Old Firm derby highlights contrasting trajectories of Celtic and Rangers | Scottish Premiership


If Old Firm derbies define a Scottish season, it is fitting Sunday’s version sums up the curious nature of the campaign to date.

A Celtic success, the most likely outcome, would all but confirm the reclaiming of the Premiership title. Ange Postecoglou’s team would be nine points and at least 20 goals ahead of Rangers with three matches to play.

Yet an alternative scenario cannot be completely discounted, demonstrated by Rangers’ deserved success over their oldest foes in the Scottish Cup semi-final on 17 April.

Rangers’ season has been one of epic highs – that Hampden triumph and victory over Borussia Dortmund en route to the Europa League semi-final – but horrible lows. It has been forgotten that the 10 men of Malmö bundled Rangers out of the Champions League at the qualifying phase. On Boxing Day, Rangers held a seemingly unassailable six-point lead at the summit; subsequent stumbles against Aberdeen, Ross County and Dundee United plus a trouncing at Celtic Park collided with Postecoglou’s side finding their sweet spot.

It is unfair to declare Giovanni van Bronckhorst’s appointment as the successor to Steven Gerrard as a mistake. Rangers’ European run, very much alive despite a 1-0 defeat to RB Leipzig on Thursday, is worthy of huge respect. Should Rangers take the ultimate Europa League prize – another possibility it would be unwise to laugh off – domestic failings will barely matter.

For now, given Celtic lie in immediate opposition, it is merely fair to highlight the contrasting fortunes of sides who were separated by 25 points, in Rangers’ favour, when last season concluded.

It may be denied now, but a noisy percentage of the Rangers support declared contentment when Gerrard hot-footed it to Villa Park in November. There was a sense Rangers had gone stale under the former Liverpool captain and that he had grown disillusioned with transfer business.

Van Bronckhorst, afforded immediate love-bombing as a former Rangers player, was widely portrayed as the right man at the right time. That he was freely available and had an existing connection with Rangers’ omnipresent sporting director, Ross Wilson, helped.

Van Bronckhorst, of course, has wandered into exactly the same situation as Gerrard at least looked irritated by. Rangers’ January transfer window included the vanity loan of Aaron Ramsey and the even more bizarre capture of Amad Diallo on loan from Manchester United. “I’m absolutely delighted that we have been able to convince both Manchester United and Amad that Rangers is the perfect place for him to continue to showcase his undoubted and exciting talent,” said Wilson.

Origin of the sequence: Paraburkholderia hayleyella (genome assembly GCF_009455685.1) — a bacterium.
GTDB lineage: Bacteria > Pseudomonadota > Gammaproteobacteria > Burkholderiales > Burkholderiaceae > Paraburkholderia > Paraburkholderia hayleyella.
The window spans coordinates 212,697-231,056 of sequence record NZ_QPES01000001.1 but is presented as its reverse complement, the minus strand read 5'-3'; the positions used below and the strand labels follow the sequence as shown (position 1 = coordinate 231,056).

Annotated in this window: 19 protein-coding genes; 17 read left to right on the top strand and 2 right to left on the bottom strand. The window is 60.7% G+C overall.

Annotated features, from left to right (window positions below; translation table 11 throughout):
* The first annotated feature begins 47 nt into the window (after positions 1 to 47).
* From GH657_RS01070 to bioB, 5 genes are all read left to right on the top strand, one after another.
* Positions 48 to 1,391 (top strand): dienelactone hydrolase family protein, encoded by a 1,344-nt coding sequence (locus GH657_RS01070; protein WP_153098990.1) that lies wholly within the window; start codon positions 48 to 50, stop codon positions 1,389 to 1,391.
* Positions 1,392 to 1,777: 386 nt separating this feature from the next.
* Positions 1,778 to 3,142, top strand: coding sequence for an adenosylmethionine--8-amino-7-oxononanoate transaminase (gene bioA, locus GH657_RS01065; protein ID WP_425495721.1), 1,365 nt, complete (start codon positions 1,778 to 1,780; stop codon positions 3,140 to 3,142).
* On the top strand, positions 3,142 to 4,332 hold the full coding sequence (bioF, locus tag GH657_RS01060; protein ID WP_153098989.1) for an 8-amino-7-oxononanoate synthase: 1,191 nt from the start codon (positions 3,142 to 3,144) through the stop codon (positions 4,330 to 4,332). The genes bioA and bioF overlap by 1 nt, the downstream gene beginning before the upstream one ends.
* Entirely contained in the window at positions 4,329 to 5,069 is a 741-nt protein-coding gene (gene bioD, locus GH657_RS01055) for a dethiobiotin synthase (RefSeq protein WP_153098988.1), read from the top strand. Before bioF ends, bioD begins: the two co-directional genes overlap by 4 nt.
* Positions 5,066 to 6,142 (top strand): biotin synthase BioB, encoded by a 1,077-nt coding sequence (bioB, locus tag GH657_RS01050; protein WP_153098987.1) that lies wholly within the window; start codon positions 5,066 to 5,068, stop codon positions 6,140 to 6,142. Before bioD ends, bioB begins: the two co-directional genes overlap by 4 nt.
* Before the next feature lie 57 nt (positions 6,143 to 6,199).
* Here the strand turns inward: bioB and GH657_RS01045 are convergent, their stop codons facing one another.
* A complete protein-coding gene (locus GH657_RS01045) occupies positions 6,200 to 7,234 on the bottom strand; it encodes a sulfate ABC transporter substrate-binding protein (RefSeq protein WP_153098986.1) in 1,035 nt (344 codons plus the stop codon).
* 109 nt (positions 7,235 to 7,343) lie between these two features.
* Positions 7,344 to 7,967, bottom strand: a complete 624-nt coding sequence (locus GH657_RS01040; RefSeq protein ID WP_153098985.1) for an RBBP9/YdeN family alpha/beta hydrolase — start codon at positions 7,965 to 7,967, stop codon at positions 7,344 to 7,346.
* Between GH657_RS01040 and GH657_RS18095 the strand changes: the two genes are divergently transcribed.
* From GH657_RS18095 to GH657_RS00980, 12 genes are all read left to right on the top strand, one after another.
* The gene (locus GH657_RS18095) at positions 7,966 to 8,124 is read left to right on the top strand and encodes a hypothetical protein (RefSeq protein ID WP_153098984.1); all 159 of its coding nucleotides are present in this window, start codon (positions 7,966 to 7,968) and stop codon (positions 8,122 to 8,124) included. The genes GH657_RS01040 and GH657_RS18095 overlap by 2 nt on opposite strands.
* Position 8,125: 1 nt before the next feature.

Aaron Ramsay has had little impact since joining Rangers on loan from Juventus.
Aaron Ramsay has had little impact since joining Rangers on loan from Juventus. Photograph: Jeff Holmes/Shutterstock

The longest Diallo has managed in a Rangers shirt is 70 minutes, in a cup tie against Annan Athletic. When Rangers needed to kick on – which also applied last summer – they added Mateusz Zukowski and James Sands, who have had minimal or zero impact. Van Bronckhorst has displayed a strange aversion to Steven Davis, who remains more than capable of influencing games in Scotland despite his veteran status.

None of this is to state categorically that Rangers are in a state of crisis. It is merely that the extent of their league lapse has been disguised by their Europa League exploits. In Leipzig, there was a diligence and shape to Rangers. At Hampden, Van Bronckhorst’s players rattled Celtic in a fashion not witnessed since the fraught early days of the Postecoglou era. Therein lies the epitome of a weird seasonal narrative.

Should Postecoglou preside over an immediate rebound from semi-final pain, he should be regarded as Scotland’s manager of the season. The League Cup, won by a piece of genius from one of the players Postecoglou coaxed from Japan, Kyogo Furuhashi, is already housed at Celtic Park.

Adding the title may draw shrugs from those who not unreasonably regard the Scottish top flight in the context of bald men and combs but the scale of rebuild required after a calamitous last campaign means Postecoglou is worthy of immense credit.

Celtic’s board believe in their manager to the point where he will inevitably be backed heavily in the summer. Unknowns surrounding what Rangers can or will do in the same window demonstrate sharply shifting sands.



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